Information Rich Programming with F# 3.0

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The Discussion

  • User profile image

    The talk was quite inspiring. I also think that stuff like that is the way to go, at least for non-performance critical apps.

    But I think the very first comparison with C# was a real bad choice ^^. You may fool the noobs but with a crowd like that, I am sure I am not the only who noticed that your C# boilerplate was contrived. The five lines of F# for the command pattern translate almost without any additional characters to their C# equivalent, at least if you use C#4 and don't restrict yourself to C#2. BTW, the F# code shown there does NOT the same, it does a lot less... Not that I am not convinced that in F# one can write some stuff more compact and concise but trying to fool the audience usually leaves a bad impression. Instead find a better example and I bet there are plenty!

  • User profile image

    The F# information rich programming concept was kind of an eye opener for me. It makes a lot of sense to strongly type external data sources in this way. I find it very interesting to watch where F# is going, even though I don't use it myself.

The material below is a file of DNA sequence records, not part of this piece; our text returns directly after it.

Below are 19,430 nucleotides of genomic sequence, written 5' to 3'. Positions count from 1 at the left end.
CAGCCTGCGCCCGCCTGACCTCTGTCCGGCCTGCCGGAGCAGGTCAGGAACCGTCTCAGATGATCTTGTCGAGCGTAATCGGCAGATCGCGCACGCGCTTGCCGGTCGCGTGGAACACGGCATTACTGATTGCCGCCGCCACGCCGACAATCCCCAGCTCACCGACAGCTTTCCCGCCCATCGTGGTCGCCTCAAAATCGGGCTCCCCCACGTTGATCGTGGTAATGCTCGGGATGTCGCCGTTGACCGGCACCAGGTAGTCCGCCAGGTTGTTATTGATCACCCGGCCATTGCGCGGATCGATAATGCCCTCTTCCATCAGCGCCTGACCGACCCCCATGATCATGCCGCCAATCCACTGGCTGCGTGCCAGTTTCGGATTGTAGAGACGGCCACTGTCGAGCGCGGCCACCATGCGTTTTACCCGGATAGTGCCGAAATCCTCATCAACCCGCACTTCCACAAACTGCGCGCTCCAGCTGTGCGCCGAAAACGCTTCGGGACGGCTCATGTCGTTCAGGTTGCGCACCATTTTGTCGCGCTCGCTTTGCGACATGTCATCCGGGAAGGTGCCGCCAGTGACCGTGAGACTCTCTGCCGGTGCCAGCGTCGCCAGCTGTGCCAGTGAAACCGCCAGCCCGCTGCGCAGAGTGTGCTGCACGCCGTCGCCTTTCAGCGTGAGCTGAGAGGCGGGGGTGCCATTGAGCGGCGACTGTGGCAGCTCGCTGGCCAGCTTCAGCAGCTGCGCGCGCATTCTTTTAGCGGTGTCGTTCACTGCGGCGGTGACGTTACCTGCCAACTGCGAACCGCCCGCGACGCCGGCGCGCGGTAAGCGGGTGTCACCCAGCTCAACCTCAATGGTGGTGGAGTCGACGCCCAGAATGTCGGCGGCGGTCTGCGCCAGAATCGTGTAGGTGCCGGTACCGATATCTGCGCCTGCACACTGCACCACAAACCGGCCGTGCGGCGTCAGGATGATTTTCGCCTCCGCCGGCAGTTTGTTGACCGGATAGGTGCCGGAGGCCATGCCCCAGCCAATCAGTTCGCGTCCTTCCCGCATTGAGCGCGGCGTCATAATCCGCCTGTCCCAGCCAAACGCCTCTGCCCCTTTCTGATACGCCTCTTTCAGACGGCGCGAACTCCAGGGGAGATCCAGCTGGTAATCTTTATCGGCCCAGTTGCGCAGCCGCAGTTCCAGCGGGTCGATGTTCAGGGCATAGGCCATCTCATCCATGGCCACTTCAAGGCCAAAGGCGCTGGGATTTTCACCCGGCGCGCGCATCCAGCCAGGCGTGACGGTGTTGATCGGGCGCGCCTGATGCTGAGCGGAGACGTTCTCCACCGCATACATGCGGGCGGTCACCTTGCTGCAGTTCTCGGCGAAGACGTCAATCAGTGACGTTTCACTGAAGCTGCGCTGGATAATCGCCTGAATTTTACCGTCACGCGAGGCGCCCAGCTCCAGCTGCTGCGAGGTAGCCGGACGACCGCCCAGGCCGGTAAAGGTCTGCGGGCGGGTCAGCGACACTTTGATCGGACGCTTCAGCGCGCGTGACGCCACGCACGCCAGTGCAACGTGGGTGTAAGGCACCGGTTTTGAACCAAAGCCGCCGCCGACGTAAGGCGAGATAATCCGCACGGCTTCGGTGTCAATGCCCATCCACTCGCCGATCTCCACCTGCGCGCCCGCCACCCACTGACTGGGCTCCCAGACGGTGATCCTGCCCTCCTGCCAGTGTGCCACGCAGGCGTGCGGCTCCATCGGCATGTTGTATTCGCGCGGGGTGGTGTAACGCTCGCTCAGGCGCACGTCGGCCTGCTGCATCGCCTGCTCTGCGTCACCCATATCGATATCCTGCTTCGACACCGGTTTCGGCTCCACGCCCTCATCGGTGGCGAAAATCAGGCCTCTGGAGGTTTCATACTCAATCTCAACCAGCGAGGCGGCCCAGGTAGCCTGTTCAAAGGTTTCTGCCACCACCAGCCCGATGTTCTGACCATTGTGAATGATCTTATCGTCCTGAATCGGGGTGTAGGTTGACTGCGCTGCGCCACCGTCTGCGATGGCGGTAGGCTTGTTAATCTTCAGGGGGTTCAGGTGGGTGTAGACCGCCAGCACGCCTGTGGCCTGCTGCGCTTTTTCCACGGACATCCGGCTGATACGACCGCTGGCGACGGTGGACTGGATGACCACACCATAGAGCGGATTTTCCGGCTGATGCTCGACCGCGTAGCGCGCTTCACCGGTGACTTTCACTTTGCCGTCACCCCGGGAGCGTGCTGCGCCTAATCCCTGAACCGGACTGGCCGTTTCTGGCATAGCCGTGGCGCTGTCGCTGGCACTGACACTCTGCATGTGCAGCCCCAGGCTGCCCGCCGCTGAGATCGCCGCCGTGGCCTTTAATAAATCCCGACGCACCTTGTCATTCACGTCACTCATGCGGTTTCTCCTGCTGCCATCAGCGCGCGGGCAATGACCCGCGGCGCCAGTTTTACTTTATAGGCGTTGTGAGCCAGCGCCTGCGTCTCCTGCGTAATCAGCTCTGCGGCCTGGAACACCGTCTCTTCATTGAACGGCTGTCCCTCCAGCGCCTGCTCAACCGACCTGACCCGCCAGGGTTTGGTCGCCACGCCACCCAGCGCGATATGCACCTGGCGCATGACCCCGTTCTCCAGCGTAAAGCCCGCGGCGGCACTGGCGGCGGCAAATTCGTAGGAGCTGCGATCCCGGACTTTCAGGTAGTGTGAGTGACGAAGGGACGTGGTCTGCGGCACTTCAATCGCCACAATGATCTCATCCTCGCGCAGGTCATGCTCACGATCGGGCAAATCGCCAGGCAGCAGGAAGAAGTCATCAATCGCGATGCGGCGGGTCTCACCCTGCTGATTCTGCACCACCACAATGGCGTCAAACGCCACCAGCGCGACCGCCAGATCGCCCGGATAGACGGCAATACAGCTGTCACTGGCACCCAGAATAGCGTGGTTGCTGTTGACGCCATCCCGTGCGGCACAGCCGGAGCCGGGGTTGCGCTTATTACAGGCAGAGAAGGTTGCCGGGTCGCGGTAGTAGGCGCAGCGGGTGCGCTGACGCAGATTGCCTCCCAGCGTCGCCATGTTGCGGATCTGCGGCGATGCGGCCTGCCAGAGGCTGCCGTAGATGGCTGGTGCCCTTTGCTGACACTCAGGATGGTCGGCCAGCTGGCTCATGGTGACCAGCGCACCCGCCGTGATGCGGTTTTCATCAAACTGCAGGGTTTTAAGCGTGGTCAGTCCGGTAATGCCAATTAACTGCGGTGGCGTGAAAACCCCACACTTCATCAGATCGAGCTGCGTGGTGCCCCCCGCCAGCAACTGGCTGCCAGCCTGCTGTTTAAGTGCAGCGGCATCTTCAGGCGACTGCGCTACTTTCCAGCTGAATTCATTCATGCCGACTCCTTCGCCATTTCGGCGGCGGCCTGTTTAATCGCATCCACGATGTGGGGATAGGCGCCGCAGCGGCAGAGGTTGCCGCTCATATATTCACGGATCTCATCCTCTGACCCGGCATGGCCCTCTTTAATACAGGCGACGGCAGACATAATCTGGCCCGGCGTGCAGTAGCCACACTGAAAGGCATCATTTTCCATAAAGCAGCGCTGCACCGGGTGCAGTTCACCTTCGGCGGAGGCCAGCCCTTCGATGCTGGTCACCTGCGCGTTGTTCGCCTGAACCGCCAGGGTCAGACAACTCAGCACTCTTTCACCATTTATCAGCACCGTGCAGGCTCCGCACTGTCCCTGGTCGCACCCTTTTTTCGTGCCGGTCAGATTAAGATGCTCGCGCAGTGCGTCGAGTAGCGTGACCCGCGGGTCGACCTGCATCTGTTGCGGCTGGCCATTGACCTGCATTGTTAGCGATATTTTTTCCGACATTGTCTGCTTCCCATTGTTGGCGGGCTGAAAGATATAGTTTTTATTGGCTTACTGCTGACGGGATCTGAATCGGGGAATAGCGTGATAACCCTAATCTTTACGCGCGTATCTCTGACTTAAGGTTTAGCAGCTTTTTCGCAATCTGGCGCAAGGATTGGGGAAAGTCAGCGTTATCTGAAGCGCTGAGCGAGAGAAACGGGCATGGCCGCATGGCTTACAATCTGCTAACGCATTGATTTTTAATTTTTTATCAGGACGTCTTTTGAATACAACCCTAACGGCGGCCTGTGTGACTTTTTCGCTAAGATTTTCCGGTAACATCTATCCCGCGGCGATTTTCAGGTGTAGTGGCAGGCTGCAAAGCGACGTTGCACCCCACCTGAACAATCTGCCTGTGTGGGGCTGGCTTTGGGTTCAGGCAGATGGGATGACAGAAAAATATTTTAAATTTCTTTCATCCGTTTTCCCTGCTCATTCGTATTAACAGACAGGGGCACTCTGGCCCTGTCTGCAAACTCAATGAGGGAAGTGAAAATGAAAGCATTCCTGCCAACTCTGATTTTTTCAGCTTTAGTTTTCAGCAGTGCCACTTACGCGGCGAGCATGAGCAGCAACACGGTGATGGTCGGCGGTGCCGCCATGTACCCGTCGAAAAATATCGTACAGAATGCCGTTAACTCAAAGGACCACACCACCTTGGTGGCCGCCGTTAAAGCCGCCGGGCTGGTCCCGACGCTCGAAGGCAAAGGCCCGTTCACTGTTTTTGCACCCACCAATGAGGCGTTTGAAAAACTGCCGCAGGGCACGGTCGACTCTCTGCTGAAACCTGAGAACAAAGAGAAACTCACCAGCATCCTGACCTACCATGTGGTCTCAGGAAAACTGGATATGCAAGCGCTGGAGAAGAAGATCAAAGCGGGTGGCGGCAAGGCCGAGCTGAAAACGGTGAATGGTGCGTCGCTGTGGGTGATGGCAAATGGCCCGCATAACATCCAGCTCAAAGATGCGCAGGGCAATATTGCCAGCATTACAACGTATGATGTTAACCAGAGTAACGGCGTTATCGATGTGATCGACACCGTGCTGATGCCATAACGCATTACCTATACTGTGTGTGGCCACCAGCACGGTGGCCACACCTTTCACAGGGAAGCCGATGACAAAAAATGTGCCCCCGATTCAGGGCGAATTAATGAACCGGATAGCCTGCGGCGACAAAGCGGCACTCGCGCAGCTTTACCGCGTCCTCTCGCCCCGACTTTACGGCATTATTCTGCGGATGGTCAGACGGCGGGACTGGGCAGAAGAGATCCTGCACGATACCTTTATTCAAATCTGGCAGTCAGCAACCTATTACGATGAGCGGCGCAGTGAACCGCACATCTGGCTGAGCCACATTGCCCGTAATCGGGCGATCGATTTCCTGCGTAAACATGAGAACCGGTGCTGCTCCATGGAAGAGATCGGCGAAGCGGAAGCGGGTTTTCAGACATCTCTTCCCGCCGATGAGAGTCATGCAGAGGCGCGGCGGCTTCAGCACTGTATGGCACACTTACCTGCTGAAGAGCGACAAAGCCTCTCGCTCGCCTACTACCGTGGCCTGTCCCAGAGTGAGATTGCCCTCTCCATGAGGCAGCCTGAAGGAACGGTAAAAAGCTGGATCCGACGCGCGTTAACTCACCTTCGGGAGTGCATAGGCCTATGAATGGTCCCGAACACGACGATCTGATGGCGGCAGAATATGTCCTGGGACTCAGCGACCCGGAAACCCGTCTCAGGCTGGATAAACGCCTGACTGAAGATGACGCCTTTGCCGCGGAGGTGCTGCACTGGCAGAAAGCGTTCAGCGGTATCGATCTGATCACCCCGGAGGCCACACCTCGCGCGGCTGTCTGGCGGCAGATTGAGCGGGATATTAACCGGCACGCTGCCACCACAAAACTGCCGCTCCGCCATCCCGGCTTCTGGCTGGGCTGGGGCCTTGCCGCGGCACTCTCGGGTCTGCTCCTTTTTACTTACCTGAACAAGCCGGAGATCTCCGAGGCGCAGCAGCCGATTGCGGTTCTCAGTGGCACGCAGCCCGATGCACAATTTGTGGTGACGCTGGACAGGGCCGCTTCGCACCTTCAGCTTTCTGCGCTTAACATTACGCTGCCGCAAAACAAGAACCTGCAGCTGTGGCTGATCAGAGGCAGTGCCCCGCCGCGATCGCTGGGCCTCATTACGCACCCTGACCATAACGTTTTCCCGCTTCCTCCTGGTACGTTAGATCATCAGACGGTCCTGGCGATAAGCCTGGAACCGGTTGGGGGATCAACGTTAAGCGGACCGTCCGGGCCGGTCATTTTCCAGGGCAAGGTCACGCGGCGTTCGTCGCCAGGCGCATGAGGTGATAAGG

I also want to +1 Luna's comment about the contrived C# code. A dishonest comparison like this is far from the best way to win over new developers. I'm sure you can do better.

  • User profile image

    i enjoyed this talk and being kinda new to programming.  I really like the .NET platform although I never use VB.  I look forward to win8 and seeing the new languages that will come the winRT.  my blog  See u around the bends friends.

  • User profile image

    While I enjoyed the talk, I got disappointed that the future of F# part did not address the 2nd class status that F# seems currently to enjoy in Visual Studio.

    I for one would like to have proper F# support for Web development, WP and Windows 8 in Visual Studio.

  • User profile image

    @Luna--good point. I should probably have said OO style with C#, rather than just C#. You're right that if I used lambdas in C#, it would have been much more succint. Generally, the OO-style command pattern seems very prevalent, possibly because the language in general is very object-oriented.

  • User profile image

    This is pretty cool. I'm wondering if the type provider feature will eventually carry over to C# as well. I wonder what that would mean for something like Entity Framework.

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